I wanted to do the Poland post next for consistency, but I haven’t posted in a while and the Irish tour guide has dumb 80s music on way to loud for me to get my Celtic on via Charlotte my iPod without popping my eardrums, so I figured I’ll entertain you lot instead.
Three weeks ago (I’m very good at this updating the blog thing, aren’t I?) my Roman Britain class boarded a train at King’s Cross and sat on it for approximately four hours before we arrived in Northumberland in the north of England. There we looked around, realized we were in the middle if nowhere sans a bus and wondered why in the name of God we were on this trip on a perfectly good Friday. Well because it was free that’s why. We like free things.
When the bus finally did arrive, we trekked westward to the boarder of Hadrian’s wall. This wall was built by the Romans in the second century AD (yes, I say AD, meaning Anno Domini, none of this Common Era nonsense, this is the way it’s been done for 2000 years, I’m not messing with a perfectly functional system). The Emperor Hadrian, NOT Adrian, wanted to secure the borders of his empire and told his legions stationed in Britain to construct a wall 70 miles long across the neck of Britain five feet thick and thirty feet high, please and thank you. Which is exactly what they did. Now, it is not as impressive. But you can climb on it. Which was fun. It’s main purpose was to keep the crazy Scots out. It definitively marked the barrier between Rome and not Rome. Civilization vs barbarians.
Of course we hopped the fence and ventured into barbarian-land. When we were there two Scots were walking the wall and asked our English professor for directions. She told them and they went merrily on their way into Rome. An English girl in the lass exclaimed, “How could you? You’ve let the Scots in!”
Our first stop was the Roman Army museum at Vindolanda, one of the Roman forts along the wall. We met a very nice wannabe Roman soldier/archaeologist called Gambax who told us about the fort and the wall and life in the surrounding areas. The fort itself was strictly military. Only officers were allowed to have wives and families, so the rest of the soldiers (who were in for 25 years) clearly took up with the local girls and had illegitimate families in the outskirts of the fort. The native Britons of the area set up a village which was not nearly as organized as the fort. They built Roman style houses (meaning square as opposed to round) but the roads were sporadic, narrow and bent rather than straight and wide.
Inside the fort itself, most of the ancient artifacts are found either under the floorboards or in rubbish dumps. Because Britain’s climate is so damp, a great deal of organic material has survived including leather boots, wigs and wooden writing tablets. Most of the tablets are military missives but one of them is an invitation to a birthday party from one officer’s wife to another. The message is written by a scribe but the woman added a postscript in her own hand. It is the earliest surviving evidence of a woman writing in the entire world.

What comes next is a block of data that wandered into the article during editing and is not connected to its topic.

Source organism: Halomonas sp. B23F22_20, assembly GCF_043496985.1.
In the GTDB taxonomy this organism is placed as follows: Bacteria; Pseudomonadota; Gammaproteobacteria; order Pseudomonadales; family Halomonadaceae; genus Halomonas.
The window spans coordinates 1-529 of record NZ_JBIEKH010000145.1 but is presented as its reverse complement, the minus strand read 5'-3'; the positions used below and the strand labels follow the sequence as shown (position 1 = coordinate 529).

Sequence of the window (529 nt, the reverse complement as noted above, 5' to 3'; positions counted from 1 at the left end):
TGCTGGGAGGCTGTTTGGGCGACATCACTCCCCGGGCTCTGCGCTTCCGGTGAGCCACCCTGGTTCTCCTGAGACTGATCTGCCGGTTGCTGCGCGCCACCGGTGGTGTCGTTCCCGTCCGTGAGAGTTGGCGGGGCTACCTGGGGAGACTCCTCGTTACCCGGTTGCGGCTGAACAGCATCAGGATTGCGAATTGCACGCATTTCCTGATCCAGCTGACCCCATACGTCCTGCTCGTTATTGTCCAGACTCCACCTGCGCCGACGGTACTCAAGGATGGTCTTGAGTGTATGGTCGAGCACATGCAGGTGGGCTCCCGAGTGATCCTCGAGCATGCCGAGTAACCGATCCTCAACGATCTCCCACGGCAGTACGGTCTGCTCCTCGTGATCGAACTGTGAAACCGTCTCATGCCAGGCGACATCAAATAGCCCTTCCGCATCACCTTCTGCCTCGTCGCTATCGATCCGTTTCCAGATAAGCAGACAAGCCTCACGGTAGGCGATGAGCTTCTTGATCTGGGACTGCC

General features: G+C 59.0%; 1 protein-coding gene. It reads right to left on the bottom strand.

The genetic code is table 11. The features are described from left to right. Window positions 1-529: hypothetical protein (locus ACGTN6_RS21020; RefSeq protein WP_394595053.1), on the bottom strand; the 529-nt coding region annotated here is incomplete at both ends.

Also found are things like samian bowls (the dishes made of red clay with black paintings on them. They look Greek but I promise they’re Roman) and glass vases, which would have been highly prized by both the soldiers and their women. Both were distinctly made on the Continent in the Roman style and kept them in touch with the rest of the Empire. Also making the people feel very Roman were their intricate bath houses. They each had about five rooms, one for getting changed, a hot bath room, a cold bath room, a steam room and a getting re-dressed room. The commanding officer and his wife had their own bath houses. A bath house is easily recognized by it’s rounded roof to keep the condensing water from dripping on your head while you’re bathing; instead it glides down the walls away from you. The Romans were smart. With these rooms and items, the people living on the remote border of Rome were able to feel like they were still part of it.
Time out. Now the music is opera. Which is fine with me but I don’t get this guy.
The folks at Vindolanda were so pumped about their most recent discovery under the floorboards a few months back and could not stop talking about it. They found the human remains of a child they believe to have been murdered by the soldiers. How charming. They were loving it because they will now hopefully be able to harvest a great deal of new information. I just thought it was quite sad. What was kind of amusing is the fact that if you are an archaeologist and you find human remains, you are under legal obligations to report it to the police.
“Yes, officer, we did find evidence of a murder on our site.”
“Great scot! When do you think it happened?”
“About 1800 years ago.”
“Um … Er … What the hell are we supposed to do with that?”
Poor bobby. Probably hadn’t had a good case in months up in the middle of nowhere.
We stayed in a disgusting hostel I don’t want to talk about and they next day we drove/walked along the wall and visited two other sites which looked exactly the same as the other one. God bless the Romans and their consistency. Which I clearly don’t have.
My favorite European city next!